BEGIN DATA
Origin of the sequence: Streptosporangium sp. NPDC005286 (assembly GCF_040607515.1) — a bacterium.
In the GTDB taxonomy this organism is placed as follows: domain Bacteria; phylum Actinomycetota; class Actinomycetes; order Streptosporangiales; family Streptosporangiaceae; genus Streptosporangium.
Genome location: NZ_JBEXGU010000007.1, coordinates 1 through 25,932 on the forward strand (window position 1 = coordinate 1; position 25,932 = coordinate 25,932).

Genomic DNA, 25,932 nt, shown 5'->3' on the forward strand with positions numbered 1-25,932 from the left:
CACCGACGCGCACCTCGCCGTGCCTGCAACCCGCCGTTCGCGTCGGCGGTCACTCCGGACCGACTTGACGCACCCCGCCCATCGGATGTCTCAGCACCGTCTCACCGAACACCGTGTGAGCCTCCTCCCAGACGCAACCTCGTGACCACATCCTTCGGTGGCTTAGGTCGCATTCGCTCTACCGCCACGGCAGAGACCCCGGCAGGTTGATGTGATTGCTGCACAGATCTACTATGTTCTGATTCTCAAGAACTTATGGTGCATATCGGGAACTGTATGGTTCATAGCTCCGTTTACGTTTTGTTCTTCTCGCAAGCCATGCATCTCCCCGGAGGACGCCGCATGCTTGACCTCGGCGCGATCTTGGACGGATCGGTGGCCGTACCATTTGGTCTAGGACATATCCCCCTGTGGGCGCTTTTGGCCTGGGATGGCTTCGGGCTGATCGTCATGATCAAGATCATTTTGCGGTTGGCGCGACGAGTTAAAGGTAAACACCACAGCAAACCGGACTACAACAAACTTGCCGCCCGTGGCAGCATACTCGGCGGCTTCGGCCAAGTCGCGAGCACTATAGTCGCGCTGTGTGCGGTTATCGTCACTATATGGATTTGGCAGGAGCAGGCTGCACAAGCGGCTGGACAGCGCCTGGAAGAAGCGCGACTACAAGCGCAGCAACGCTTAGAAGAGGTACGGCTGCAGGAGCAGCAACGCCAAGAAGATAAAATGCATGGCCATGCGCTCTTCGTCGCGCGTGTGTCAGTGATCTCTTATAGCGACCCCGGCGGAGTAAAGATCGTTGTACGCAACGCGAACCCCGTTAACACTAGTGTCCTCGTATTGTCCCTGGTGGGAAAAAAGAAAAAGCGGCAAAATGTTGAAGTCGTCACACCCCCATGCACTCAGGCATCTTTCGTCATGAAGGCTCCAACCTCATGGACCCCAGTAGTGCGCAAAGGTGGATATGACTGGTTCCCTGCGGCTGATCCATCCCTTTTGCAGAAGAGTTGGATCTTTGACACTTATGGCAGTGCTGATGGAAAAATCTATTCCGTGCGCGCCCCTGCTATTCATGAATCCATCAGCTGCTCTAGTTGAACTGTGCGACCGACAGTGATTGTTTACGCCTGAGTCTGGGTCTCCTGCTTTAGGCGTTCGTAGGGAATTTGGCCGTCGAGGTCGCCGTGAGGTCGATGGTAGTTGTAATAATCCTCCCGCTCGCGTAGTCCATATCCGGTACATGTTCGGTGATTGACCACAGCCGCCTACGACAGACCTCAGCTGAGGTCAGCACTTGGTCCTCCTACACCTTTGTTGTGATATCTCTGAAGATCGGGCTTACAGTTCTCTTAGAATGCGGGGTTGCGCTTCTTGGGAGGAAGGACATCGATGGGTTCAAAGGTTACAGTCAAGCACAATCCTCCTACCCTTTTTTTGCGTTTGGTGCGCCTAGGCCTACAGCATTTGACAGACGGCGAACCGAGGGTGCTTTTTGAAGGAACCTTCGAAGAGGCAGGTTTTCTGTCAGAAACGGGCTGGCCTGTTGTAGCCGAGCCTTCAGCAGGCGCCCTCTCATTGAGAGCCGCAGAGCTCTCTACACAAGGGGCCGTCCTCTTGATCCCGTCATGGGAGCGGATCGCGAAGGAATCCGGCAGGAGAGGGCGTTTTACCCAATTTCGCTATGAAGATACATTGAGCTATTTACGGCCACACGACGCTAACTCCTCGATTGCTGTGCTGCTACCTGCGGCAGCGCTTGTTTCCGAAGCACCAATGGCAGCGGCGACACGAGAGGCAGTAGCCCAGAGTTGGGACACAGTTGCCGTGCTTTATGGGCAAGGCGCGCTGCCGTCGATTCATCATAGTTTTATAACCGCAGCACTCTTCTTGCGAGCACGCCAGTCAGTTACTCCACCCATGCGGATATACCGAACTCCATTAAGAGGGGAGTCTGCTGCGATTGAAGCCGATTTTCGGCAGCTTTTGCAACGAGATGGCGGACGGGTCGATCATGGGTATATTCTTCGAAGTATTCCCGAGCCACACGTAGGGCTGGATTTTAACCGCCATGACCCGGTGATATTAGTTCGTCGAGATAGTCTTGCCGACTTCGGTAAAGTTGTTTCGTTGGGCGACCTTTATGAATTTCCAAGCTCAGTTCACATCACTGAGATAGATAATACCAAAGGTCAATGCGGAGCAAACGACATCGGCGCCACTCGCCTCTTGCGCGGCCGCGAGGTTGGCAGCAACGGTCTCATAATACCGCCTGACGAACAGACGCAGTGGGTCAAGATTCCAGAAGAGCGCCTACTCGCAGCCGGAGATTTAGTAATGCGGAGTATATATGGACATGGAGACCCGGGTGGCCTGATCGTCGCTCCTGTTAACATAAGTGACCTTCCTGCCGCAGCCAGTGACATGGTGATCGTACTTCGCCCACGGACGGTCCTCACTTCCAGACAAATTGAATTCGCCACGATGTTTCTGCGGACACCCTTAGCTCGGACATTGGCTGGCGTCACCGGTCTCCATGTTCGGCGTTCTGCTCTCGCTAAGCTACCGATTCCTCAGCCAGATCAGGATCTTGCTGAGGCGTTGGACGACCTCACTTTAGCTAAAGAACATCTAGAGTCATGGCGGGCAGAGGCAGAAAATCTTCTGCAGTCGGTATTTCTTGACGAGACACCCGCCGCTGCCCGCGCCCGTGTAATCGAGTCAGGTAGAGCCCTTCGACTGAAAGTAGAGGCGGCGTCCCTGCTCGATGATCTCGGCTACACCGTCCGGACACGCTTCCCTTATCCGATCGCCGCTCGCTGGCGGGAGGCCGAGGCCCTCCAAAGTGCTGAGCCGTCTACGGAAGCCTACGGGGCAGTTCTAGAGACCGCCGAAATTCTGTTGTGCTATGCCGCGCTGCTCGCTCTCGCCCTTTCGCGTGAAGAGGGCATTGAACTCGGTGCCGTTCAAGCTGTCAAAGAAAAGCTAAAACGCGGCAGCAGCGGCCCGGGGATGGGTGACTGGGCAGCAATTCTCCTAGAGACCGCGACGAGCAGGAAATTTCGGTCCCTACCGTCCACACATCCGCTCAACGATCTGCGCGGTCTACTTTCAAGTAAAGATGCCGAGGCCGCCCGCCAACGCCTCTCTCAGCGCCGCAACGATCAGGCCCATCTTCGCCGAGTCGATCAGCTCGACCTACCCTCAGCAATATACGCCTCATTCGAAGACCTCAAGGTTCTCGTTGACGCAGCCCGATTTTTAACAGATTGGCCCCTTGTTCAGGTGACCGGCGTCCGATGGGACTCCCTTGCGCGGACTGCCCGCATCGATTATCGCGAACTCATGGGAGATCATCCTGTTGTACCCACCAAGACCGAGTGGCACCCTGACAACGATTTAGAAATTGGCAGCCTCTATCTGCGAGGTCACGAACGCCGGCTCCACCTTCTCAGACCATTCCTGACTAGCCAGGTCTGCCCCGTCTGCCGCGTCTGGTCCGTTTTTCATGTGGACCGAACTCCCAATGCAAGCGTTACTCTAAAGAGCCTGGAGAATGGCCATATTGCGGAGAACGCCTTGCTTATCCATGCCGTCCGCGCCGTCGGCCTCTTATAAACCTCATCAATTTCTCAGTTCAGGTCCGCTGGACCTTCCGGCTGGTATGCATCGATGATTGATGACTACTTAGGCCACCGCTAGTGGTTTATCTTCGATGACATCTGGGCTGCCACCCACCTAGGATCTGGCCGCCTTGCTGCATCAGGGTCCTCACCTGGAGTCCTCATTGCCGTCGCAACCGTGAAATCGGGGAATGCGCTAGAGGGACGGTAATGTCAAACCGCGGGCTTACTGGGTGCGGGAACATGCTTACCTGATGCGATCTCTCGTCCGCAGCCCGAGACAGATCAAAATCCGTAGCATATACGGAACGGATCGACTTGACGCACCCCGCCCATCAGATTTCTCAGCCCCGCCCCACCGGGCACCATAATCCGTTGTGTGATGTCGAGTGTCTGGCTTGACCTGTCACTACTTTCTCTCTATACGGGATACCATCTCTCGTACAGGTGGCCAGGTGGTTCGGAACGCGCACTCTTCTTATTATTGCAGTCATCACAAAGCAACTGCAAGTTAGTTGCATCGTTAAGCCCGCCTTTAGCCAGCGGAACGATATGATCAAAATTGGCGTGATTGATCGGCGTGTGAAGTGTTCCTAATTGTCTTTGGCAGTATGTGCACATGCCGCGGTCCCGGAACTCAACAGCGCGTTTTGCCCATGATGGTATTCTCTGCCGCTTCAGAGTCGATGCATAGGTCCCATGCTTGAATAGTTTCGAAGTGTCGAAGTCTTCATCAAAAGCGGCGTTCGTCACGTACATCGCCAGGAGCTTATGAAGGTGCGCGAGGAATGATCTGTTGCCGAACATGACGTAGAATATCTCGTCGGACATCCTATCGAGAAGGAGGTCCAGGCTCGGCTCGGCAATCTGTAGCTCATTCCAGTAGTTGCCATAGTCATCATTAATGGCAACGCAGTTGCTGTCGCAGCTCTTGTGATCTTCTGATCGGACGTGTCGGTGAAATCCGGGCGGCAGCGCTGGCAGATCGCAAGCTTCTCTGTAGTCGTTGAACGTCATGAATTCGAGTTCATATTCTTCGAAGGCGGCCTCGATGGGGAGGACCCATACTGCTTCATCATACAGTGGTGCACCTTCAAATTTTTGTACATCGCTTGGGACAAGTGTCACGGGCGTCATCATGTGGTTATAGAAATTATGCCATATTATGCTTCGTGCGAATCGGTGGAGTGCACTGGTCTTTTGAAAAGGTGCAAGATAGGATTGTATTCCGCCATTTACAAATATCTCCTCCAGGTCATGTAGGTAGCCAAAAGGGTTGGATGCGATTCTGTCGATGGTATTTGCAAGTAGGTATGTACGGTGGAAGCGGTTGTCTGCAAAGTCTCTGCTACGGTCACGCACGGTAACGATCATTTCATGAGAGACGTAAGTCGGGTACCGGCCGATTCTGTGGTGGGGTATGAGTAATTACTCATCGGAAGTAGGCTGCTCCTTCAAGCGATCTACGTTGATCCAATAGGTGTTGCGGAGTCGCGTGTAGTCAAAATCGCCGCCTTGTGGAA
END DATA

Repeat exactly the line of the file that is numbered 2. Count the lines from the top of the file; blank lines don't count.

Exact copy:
In the GTDB taxonomy this organism is placed as follows: domain Bacteria; phylum Actinomycetota; class Actinomycetes; order Streptosporangiales; family Streptosporangiaceae; genus Streptosporangium.